By John Tredennick
I was talking with several legal professionals recently about open source software. “What is that?” one of them asked me.
“It’s a new way to make software,” I said. “People around the world collaborate on a software project and when it is finished they make it available for free. And then more people get involved, making it better. And others actually support the software, often helping people by fixing bugs or answering questions for free.”
“Hmmm,” my colleague responded with a skeptical look. “A bunch of people who don’t know each other work on software and then give it away? That sounds crazy. How could you trust software made by people you don’t know and who don’t make any money off it?”
“Well, that’s a good point,” I responded. “It does seem crazy . . . but that is how some of the most important software we use today is being created. The free software movement began in the 1990s and it has taken off like a rocket.“
“I wouldn’t use it,” another responded, parroting what a lot of legal professionals feel. “How could you trust software made by a bunch of strangers who are programming in their spare time?”
“Well, there’s more to it than that,” I responded. “First, a lot of major companies are donating their software to open source. Most of the browsers we use are open source. In fact, the new Microsoft browser called Edge came from a Google open source project called Chromium.”
“The same project spawned the Chrome Browser,” I continued. “Firefox is from the Mozilla Foundation, a leader in the open source movement. And, most of the Internet runs on open source software, from the Linux operating system to Apache web servers and there are even open source databases and full text search engines. Indeed, on the Internet, they are probably more common than proprietary software like Microsoft SQL or Oracle’s database. For one thing, they are free, and they seem to be as good as their pay license counterparts.”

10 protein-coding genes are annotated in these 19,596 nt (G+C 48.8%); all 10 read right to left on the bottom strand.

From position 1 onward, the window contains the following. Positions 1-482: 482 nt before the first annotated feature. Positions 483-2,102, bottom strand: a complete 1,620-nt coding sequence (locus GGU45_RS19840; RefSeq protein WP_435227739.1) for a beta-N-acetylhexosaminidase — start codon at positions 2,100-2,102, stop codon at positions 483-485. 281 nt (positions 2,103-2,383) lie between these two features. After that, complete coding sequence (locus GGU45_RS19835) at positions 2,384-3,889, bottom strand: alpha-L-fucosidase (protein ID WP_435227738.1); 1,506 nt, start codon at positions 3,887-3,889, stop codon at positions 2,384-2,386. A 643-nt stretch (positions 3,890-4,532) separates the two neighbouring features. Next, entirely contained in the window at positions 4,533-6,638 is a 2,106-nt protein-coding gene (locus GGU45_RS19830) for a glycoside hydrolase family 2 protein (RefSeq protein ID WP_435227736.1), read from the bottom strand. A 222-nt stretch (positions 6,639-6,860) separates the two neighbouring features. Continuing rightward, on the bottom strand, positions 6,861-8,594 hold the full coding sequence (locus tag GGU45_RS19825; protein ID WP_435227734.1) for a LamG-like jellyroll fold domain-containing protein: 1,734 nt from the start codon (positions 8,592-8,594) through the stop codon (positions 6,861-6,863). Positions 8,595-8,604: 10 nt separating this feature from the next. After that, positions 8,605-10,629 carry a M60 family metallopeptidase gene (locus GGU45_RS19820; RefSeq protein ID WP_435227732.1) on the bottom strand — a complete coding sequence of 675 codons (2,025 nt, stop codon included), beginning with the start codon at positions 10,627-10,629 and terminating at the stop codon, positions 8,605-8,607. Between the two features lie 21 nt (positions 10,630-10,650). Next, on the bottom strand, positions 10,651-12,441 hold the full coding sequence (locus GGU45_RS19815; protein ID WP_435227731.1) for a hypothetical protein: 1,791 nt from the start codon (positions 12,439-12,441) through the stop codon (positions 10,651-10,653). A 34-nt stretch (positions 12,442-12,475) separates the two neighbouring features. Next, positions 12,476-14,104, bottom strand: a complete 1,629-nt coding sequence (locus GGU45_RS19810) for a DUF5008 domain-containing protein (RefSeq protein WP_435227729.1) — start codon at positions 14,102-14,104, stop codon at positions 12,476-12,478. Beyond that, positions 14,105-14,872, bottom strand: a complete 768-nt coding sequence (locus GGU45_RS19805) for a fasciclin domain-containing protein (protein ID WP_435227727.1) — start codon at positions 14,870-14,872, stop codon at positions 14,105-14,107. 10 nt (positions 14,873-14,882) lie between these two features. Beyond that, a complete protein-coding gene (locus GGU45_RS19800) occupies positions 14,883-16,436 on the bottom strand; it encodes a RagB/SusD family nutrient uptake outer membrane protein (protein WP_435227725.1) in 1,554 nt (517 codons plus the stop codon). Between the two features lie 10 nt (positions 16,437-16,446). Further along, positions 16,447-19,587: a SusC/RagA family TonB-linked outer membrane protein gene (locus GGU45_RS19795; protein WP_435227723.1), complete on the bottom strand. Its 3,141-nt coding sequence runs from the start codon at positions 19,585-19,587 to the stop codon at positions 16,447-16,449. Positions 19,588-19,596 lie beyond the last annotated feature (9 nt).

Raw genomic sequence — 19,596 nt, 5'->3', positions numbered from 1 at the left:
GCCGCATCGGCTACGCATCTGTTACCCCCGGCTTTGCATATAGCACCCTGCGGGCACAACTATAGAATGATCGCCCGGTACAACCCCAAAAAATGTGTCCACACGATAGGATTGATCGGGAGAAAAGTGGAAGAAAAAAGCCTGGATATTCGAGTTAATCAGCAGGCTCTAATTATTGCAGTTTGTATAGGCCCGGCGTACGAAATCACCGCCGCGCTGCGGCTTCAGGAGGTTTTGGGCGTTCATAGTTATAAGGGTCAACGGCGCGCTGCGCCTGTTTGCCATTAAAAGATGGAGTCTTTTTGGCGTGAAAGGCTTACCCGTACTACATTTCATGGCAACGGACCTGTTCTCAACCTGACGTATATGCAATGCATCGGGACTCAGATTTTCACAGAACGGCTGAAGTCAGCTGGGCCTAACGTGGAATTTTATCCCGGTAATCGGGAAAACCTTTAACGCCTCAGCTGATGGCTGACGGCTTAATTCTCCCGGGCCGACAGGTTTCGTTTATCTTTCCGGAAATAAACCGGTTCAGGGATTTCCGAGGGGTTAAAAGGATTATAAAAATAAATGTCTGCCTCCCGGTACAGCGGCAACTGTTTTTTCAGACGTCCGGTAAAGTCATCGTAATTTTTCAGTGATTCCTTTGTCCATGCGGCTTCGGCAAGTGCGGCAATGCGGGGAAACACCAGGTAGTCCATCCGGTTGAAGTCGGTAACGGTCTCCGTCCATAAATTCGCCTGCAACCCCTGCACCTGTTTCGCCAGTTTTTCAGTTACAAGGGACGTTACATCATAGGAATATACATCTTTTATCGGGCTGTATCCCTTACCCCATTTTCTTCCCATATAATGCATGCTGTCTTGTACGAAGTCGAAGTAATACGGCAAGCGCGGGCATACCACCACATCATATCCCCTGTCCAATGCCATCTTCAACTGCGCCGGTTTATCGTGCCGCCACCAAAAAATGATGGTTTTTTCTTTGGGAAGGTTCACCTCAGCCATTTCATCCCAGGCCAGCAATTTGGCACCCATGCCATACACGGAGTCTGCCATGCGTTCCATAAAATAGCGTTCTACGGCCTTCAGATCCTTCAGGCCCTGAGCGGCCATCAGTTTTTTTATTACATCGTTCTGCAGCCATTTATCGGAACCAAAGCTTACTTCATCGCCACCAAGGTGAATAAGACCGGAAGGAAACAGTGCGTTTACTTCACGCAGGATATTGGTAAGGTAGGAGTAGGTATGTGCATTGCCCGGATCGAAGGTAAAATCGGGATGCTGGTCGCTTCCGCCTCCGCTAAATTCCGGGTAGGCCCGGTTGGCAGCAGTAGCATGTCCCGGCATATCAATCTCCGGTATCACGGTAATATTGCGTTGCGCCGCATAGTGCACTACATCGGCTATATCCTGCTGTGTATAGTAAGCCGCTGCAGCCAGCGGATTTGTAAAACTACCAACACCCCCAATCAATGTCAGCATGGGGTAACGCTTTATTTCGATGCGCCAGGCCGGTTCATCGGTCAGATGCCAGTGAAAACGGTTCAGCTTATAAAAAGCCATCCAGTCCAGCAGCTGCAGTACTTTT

“Heck,” I said with a gleam in my eye. “Open source collaboration may one day displace regular software, with perhaps a few exceptions. Government agencies, large corporations and people in all walks of life are using open source products like Linux (operating system), MySQl (database), and Elastic Search and Lucene (full-text search). Collaboration is a powerful thing and the Internet makes it easier than ever for people to work together. to develop great software”
“Well, I am still not convinced,” my colleague said with that look of finality. “I just don’t believe you can organize people across long distances (and time zones), ask them to work in their spare time, and manage all that without hiring them and paying a salary. It just goes against common sense.”
I thought about his statement for a bit and then it hit me. I knew how I could demonstrate the power of collaboration to these folks. I had the perfect example staring me in the face.
“Have you heard of Wikipedia?” I said with a smile. I knew they had; everybody knows about Wikipedia. “Did you realize it was an open source encyclopedia?” I continued (fudging a little bit because open source technically refers to software and not a monster content collaboration process like Wikipedia).
“What do you mean?” one of my friends responded. “I know about it but don’t know much about who writes all that stuff.” she continued. “How do they write Wikipedia?”